Jump to content

Search the Community

Showing results for tags 'elephant bird'.



More search options

  • Search By Tags

    Type tags separated by commas.
    Tags should be keywords or key phrases. e.g. carcharodon, pliocene, cypresshead formation, florida.
  • Search By Author

Content Type


Forums

  • Fossil Discussion
    • General Fossil Discussion
    • Fossil Hunting Trips
    • Fossil ID
    • Is It Real? How to Recognize Fossil Fabrications
    • Partners in Paleontology - Member Contributions to Science
    • Questions & Answers
    • Fossil of the Month
    • Member Collections
    • A Trip to the Museum
    • Paleo Re-creations
    • Collecting Gear
    • Fossil Preparation
    • Member Fossil Trades Bulletin Board
    • Member-to-Member Fossil Sales
    • Fossil News
  • Gallery
  • Fossil Sites
    • Africa
    • Asia
    • Australia - New Zealand
    • Canada
    • Europe
    • Middle East
    • South America
    • United States
  • Fossil Media
    • Members Websites
    • Fossils On The Web
    • Fossil Photography
    • Fossil Literature
    • Documents

Blogs

  • Anson's Blog
  • Mudding Around
  • Nicholas' Blog
  • dinosaur50's Blog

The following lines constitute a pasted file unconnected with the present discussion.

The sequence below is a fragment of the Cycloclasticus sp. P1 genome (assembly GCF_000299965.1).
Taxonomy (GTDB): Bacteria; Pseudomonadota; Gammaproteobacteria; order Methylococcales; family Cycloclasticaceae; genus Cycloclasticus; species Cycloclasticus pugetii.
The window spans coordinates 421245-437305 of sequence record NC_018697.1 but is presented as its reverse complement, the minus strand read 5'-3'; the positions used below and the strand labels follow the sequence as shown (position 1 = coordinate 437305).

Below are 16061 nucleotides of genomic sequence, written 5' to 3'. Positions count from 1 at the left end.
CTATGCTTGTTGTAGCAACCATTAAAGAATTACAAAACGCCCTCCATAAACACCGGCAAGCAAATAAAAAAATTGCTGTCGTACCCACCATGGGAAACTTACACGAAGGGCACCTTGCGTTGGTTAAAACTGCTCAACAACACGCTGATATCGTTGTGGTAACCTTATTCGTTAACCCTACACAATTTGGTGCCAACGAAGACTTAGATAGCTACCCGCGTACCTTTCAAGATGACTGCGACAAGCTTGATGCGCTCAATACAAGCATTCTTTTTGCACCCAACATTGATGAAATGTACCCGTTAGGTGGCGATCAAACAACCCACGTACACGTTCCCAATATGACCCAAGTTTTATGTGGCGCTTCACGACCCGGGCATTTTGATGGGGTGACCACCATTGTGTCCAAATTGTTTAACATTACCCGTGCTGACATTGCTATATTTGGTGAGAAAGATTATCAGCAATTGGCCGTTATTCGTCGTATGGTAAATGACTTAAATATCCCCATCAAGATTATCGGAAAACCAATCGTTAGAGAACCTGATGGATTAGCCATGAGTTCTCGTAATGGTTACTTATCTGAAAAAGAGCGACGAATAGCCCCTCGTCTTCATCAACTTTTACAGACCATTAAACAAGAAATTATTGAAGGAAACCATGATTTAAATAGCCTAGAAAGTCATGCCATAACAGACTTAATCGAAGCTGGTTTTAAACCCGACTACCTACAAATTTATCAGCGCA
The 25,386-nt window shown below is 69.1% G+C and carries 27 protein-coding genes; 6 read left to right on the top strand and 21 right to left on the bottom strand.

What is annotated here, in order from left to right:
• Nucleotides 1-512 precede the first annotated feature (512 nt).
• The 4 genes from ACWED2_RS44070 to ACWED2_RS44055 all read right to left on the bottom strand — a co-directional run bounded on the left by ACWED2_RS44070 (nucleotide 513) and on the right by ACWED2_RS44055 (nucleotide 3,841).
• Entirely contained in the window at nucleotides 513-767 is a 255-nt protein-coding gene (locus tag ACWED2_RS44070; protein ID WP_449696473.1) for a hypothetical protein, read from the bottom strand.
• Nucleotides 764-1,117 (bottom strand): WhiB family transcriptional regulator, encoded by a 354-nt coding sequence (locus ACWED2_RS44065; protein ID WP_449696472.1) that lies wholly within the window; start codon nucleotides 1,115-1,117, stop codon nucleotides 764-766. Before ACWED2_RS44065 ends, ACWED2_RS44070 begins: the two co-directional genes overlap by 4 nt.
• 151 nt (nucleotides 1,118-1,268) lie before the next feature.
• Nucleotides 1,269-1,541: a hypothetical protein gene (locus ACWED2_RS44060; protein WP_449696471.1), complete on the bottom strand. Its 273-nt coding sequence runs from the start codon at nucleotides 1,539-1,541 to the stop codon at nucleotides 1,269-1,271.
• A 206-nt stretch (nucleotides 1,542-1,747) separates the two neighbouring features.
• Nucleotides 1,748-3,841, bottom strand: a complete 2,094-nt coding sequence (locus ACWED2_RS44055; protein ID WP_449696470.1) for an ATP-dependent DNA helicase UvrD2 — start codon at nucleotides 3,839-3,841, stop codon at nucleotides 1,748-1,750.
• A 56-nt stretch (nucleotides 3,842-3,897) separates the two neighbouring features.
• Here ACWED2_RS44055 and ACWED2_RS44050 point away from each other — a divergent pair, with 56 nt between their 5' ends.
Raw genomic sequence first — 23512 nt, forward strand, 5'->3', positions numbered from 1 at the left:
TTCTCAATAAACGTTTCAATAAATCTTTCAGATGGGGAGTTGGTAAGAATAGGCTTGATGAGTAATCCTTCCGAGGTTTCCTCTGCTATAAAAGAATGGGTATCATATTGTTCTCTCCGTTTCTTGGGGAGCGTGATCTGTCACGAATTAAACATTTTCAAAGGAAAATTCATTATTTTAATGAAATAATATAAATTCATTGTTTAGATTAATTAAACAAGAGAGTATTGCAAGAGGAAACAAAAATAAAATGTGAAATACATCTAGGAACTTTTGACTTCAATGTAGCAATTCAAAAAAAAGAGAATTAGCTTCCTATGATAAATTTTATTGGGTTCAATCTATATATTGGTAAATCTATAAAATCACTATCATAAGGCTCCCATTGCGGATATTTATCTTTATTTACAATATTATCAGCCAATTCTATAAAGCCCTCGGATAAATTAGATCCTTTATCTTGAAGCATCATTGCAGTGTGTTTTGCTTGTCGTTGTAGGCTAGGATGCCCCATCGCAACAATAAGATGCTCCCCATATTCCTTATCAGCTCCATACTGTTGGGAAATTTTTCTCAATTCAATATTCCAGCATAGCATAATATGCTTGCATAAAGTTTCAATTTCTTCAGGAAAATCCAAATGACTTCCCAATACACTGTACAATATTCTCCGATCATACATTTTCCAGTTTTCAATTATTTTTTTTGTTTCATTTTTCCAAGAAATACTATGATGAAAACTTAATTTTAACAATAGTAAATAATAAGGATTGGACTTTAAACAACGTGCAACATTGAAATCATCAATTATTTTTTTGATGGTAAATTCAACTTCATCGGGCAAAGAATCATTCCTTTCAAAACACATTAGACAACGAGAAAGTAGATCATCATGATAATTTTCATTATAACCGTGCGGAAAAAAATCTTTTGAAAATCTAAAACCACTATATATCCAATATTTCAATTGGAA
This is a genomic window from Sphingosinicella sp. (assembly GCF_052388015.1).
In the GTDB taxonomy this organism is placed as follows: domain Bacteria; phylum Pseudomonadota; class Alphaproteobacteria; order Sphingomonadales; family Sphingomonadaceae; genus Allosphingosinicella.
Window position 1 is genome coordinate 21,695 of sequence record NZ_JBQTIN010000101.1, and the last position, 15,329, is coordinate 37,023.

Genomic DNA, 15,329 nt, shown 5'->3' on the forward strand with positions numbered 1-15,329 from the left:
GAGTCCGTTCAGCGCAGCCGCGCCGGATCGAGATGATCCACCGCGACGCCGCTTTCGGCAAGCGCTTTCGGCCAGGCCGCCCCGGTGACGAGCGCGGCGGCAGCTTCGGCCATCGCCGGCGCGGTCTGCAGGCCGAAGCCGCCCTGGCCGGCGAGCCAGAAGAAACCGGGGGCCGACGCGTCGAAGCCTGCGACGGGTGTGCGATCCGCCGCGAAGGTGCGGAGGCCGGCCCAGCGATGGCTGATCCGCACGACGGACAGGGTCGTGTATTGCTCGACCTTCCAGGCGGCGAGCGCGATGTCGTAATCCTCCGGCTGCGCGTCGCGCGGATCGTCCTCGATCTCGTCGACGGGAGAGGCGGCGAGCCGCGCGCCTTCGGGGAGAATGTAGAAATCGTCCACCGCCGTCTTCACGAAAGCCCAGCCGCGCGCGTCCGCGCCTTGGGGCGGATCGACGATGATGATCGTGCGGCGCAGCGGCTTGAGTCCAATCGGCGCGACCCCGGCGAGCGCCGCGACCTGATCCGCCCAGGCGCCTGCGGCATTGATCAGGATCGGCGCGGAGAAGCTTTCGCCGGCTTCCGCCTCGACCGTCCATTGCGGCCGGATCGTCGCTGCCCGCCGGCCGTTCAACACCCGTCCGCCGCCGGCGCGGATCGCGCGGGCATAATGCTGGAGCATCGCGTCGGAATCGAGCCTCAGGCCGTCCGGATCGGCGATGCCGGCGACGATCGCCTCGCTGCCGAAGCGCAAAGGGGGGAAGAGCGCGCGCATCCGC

• Traviscounty's Blog
  • Seldom's Blog
  • tracer's tidbits
  • Sacredsin's Blog
  • fossilfacetheprospector's Blog
  • jax world
  • echinoman's Blog
  • Ammonoidea
  • Traviscounty's Blog
  • brsr0131's Blog
  • brsr0131's Blog
  • Adventures with a Paddle
  • Caveat emptor
  • -------
  • Fig Rocks' Blog
  • placoderms
  • mosasaurs
  • ozzyrules244's Blog
  • Sir Knightia's Blog
  • Terry Dactyll's Blog
  • shakinchevy2008's Blog
  • MaHa's Blog
  • Stratio's Blog
  • ROOKMANDON's Blog
  • Phoenixflood's Blog
  • Brett Breakin' Rocks' Blog
  • Seattleguy's Blog
  • jkfoam's Blog
  • Erwan's Blog
  • Erwan's Blog
  • Lindsey's Blog
  • marksfossils' Blog
  • ibanda89's Blog
  • Liberty's Blog
  • Liberty's Blog
  • Back of Beyond
  • St. Johns River Shark Teeth/Florida
  • Ameenah's Blog
  • gordon's Blog
  • West4me's Blog
  • West4me's Blog
  • Pennsylvania Perspectives
  • michigantim's Blog
  • michigantim's Blog
  • lauraharp's Blog
  • lauraharp's Blog
  • micropterus101's Blog
  • micropterus101's Blog
  • GPeach129's Blog
  • nicciann's Blog
  • Olenellus' Blog
  • nicciann's Blog
  • maybe a nest fossil?